A tale of two housing markets: Malaga’s booming property construction comes as the province sees hundreds of thousands of homes standing empty

MALAGA’S booming housing construction market comes with a remarkable caveat.

A total of 2,074 new homes were registered between January and March in the province, representing an increase of 22.5 per cent compared to the same period in 2023, according to data published by the Malaga Association of Architects.

At the same time, the latest census data from Spain’s National Statistics Institute (INE) reveals there are a whopping 152,774 empty homes in the province, ranking Malaga sixth in the country for vacant properties.  

Incredibly, some towns like Benahavís have a staggering 60% vacancy rate.

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Barcelona and Alicante take first and second place with over 200,000 empty homes, while Madrid and Valencia and even A Coruña fill up the top five.

Across Spain as a whole, there are 3.83 million empty homes.

The situation is a conundrum, as there is a nationwide housing shortage of 600,000 units, according to the Bank of Spain.

Malaga itself is identified as an area with particularly high demand, especially for secondary properties sought by foreign investors.

While Malaga has a high number of empty homes, proportionally it’s not the worst. The vacancy rate sits at around 15.33%, similar to the national average.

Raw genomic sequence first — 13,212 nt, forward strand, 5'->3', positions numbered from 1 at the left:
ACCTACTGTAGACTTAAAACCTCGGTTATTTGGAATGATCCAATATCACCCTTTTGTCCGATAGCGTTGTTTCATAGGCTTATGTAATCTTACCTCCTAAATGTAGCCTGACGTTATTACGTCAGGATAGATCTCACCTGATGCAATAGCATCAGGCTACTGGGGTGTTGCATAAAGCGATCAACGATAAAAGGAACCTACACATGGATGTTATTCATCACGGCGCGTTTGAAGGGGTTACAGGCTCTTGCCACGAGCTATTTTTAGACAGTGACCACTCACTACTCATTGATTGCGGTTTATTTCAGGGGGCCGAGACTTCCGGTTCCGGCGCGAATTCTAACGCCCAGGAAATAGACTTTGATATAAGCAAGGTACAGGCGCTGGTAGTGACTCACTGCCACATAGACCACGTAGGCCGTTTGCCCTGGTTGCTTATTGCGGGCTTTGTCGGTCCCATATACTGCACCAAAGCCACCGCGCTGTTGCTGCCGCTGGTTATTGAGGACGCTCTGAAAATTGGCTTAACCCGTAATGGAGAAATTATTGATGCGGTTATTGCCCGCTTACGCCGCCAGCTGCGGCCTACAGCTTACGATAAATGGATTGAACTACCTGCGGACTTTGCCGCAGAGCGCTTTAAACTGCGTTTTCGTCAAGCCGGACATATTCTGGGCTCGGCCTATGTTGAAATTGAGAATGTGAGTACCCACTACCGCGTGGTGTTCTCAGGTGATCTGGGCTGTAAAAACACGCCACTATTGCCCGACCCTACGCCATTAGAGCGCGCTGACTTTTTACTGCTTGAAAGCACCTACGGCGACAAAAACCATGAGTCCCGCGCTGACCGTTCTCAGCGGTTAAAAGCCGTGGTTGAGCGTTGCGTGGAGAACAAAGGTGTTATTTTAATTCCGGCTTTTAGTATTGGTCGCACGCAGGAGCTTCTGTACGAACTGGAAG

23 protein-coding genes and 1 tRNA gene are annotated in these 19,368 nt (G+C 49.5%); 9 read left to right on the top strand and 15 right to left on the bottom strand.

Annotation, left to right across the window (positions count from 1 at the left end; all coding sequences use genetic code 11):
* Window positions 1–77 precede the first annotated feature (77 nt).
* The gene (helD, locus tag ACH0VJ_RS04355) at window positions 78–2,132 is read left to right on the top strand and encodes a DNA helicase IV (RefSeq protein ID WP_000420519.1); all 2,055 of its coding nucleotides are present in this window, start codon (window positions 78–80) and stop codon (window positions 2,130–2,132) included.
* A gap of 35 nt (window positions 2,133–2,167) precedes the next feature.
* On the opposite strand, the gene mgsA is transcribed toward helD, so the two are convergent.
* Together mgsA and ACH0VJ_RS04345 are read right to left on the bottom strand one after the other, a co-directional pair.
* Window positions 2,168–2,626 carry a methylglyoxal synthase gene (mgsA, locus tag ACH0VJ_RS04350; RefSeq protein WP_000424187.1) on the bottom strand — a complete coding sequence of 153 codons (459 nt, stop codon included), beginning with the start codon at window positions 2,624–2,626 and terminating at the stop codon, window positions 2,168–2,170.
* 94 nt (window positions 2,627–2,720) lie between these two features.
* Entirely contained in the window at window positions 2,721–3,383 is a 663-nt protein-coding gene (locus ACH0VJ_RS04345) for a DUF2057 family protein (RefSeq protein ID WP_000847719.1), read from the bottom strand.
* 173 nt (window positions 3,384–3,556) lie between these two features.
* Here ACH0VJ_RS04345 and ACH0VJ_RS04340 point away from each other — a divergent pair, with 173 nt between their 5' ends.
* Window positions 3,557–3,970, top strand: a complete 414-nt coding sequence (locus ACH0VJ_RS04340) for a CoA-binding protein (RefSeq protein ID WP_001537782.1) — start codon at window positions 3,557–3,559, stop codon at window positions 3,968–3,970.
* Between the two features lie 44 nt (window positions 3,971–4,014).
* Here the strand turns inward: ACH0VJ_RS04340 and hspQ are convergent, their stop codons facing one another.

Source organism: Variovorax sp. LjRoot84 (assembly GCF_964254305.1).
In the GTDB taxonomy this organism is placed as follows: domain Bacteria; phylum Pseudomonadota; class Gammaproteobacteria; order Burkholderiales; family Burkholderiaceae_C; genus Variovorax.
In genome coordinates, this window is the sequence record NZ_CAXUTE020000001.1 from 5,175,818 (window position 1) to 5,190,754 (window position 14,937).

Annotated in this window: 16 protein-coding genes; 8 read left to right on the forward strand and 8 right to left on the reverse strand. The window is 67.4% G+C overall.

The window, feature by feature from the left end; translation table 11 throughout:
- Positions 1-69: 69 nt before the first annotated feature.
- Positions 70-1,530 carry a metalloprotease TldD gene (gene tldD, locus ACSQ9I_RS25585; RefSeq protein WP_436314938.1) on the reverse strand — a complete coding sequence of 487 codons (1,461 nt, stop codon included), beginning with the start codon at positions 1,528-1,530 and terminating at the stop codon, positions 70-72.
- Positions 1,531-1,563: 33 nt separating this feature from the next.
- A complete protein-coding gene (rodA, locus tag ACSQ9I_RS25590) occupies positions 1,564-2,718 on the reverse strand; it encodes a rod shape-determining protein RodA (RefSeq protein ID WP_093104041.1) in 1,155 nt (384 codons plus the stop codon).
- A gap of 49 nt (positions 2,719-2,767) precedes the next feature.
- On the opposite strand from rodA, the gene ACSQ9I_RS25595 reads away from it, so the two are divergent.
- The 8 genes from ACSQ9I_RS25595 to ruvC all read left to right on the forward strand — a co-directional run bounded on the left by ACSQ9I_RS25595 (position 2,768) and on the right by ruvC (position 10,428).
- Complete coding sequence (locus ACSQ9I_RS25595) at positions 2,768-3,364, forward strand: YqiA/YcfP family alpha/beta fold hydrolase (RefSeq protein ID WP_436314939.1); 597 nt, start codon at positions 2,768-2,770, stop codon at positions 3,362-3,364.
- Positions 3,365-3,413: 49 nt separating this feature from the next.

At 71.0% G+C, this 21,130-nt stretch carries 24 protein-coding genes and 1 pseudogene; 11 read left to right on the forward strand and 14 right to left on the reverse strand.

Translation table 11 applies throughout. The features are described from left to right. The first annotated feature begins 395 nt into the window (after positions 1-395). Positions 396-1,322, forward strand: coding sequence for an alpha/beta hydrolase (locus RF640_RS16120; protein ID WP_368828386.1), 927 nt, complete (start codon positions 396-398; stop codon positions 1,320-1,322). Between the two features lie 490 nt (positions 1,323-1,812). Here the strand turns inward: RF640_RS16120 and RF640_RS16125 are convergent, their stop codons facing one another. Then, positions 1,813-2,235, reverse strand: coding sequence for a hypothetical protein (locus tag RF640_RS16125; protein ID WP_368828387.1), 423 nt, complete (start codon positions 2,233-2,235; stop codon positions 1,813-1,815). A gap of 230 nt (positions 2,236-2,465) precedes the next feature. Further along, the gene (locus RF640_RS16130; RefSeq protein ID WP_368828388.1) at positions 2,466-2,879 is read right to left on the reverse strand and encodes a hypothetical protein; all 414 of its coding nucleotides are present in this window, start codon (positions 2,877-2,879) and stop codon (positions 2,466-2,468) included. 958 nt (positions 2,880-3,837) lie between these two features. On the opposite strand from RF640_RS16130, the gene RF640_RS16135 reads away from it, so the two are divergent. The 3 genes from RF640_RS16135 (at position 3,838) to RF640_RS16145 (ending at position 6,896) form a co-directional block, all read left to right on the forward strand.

Some provinces, on the other hand, see vacancy rates exceeding 40%.

Marbella takes the crown for most empty homes, with a 20% vacancy rate.  

READ MORE: Cost of renting a property surges in Spain’s Malaga: Summer sees prices soar up to €3,000 per week 

Malaga City follows closely behind. The reasons for these numbers are not immediately clear, but it’s speculated that it could be due to overbuilding or outdated properties not meeting modern standards.

The data from Spain’s National Statistics Institute (INE) reveals another interesting category: sporadically used homes.  

Around 9% of Malaga’s dwellings fall into this group, with occupancy between one and three months a year – most likely holiday homes or investment properties left vacant for most of the year.

With all these empty homes, it is easy to see a quick solution to Malaga’s housing crisis, which has seen soaring prices and rents, and properties snapped up within days of going on the market.

However, a closer look reveals that the empty homes conundrum may not be the solution to the housing shortage.

Many empty homes are located in less desirable areas experiencing population decline, contributing to the broader phenomenon of ‘Empty Spain’.  

Julio Rodríguez, a spokesperson for Spain’s National Statistics Institute (INE), cautioned that the vacancy numbers do not necessarily translate into readily available housing stock.  

He pointed out that the condition and location of many vacant properties may render them unsuitable for immediate occupation.

Some experts have suggested that transforming rundown properties, particularly those in city centres, could help alleviate the housing crunch. 

“Converting old buildings into modern housing units is a feasible but time-intensive solution,” said Patricio Palomar from AIRE Partners.

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